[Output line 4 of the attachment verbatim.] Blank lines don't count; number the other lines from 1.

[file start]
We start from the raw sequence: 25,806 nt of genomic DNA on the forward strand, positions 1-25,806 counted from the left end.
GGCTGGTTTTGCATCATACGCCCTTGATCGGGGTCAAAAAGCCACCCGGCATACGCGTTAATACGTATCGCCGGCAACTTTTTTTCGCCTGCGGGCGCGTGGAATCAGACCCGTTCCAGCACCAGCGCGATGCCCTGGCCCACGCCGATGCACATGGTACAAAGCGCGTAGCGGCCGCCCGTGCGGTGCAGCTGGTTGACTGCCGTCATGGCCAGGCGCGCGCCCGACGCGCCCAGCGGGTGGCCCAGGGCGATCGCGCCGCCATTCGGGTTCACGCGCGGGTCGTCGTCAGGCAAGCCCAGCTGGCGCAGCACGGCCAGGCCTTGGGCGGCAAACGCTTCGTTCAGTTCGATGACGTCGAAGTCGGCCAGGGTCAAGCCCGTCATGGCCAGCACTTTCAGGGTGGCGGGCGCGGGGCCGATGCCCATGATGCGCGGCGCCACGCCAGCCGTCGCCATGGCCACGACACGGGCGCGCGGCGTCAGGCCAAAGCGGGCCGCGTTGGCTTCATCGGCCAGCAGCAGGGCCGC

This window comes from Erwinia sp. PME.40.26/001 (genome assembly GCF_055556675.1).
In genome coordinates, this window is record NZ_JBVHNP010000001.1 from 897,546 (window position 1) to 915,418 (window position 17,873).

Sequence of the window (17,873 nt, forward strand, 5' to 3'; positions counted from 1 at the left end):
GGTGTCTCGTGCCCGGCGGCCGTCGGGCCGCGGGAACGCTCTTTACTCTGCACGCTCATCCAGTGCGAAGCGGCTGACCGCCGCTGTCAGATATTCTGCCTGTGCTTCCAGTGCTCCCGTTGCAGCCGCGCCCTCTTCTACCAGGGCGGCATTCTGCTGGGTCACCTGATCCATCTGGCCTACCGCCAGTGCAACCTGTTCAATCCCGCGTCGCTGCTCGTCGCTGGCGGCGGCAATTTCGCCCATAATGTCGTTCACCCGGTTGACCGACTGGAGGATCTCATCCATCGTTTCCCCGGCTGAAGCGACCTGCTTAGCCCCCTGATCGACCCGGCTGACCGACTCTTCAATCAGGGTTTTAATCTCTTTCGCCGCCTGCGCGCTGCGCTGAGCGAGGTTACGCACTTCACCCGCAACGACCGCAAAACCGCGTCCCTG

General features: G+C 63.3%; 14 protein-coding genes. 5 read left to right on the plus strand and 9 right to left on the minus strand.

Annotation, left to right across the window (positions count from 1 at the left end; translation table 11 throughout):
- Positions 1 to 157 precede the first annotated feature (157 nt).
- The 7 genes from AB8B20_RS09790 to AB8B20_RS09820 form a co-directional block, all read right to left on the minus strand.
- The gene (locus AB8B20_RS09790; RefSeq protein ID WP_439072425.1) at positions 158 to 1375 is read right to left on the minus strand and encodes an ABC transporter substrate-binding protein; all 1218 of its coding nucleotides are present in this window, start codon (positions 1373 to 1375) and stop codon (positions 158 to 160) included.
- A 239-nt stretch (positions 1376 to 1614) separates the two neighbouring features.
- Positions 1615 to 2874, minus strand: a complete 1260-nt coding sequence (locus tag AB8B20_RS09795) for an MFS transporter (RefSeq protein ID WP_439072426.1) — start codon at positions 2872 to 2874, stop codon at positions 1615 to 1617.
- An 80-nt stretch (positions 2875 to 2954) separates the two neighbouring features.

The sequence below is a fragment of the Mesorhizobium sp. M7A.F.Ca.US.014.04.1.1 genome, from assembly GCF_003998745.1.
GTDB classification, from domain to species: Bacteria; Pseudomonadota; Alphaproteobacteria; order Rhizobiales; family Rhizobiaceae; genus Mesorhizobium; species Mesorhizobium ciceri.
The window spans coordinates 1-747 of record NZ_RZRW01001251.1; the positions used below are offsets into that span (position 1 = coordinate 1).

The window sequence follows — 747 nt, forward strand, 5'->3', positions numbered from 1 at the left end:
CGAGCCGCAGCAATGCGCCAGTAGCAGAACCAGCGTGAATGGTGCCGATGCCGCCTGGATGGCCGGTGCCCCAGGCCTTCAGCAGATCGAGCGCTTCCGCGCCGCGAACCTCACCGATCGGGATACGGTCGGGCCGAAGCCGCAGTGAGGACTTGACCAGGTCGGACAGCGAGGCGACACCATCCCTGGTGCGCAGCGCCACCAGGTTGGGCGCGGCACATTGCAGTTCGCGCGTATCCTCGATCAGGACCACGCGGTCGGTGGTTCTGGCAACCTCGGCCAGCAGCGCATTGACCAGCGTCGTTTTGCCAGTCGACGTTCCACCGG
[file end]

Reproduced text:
In genome coordinates, this window is record NZ_JBVHNP010000001.1 from 897,546 (window position 1) to 915,418 (window position 17,873).